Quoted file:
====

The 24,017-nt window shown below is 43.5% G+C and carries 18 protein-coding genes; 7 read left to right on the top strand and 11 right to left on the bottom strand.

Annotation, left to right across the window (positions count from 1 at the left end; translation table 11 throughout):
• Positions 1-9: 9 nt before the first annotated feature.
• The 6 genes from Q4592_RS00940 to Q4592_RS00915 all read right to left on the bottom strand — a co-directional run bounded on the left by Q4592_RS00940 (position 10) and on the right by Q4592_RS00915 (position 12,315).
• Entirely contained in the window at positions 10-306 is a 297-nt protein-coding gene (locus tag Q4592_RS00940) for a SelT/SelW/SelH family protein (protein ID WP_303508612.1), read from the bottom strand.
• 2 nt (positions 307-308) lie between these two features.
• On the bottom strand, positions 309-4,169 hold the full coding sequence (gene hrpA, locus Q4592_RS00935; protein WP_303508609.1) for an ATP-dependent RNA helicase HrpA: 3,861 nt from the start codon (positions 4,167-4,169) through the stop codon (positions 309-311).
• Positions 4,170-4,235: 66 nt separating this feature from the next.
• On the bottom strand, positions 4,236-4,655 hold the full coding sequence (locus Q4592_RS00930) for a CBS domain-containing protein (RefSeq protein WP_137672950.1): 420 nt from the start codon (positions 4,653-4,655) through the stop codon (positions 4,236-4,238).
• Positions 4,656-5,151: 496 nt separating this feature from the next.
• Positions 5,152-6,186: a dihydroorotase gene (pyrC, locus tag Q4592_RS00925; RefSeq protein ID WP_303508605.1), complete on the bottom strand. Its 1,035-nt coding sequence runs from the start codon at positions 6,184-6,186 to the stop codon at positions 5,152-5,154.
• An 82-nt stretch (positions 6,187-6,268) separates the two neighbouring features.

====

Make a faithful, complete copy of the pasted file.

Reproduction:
The 24,017-nt window shown below is 43.5% G+C and carries 18 protein-coding genes; 7 read left to right on the top strand and 11 right to left on the bottom strand.

Annotation, left to right across the window (positions count from 1 at the left end; translation table 11 throughout):
• Positions 1-9: 9 nt before the first annotated feature.
• The 6 genes from Q4592_RS00940 to Q4592_RS00915 all read right to left on the bottom strand — a co-directional run bounded on the left by Q4592_RS00940 (position 10) and on the right by Q4592_RS00915 (position 12,315).
• Entirely contained in the window at positions 10-306 is a 297-nt protein-coding gene (locus tag Q4592_RS00940) for a SelT/SelW/SelH family protein (protein ID WP_303508612.1), read from the bottom strand.
• 2 nt (positions 307-308) lie between these two features.
• On the bottom strand, positions 309-4,169 hold the full coding sequence (gene hrpA, locus Q4592_RS00935; protein WP_303508609.1) for an ATP-dependent RNA helicase HrpA: 3,861 nt from the start codon (positions 4,167-4,169) through the stop codon (positions 309-311).
• Positions 4,170-4,235: 66 nt separating this feature from the next.
• On the bottom strand, positions 4,236-4,655 hold the full coding sequence (locus Q4592_RS00930) for a CBS domain-containing protein (RefSeq protein WP_137672950.1): 420 nt from the start codon (positions 4,653-4,655) through the stop codon (positions 4,236-4,238).
• Positions 4,656-5,151: 496 nt separating this feature from the next.
• Positions 5,152-6,186: a dihydroorotase gene (pyrC, locus tag Q4592_RS00925; RefSeq protein ID WP_303508605.1), complete on the bottom strand. Its 1,035-nt coding sequence runs from the start codon at positions 6,184-6,186 to the stop codon at positions 5,152-5,154.
• An 82-nt stretch (positions 6,187-6,268) separates the two neighbouring features.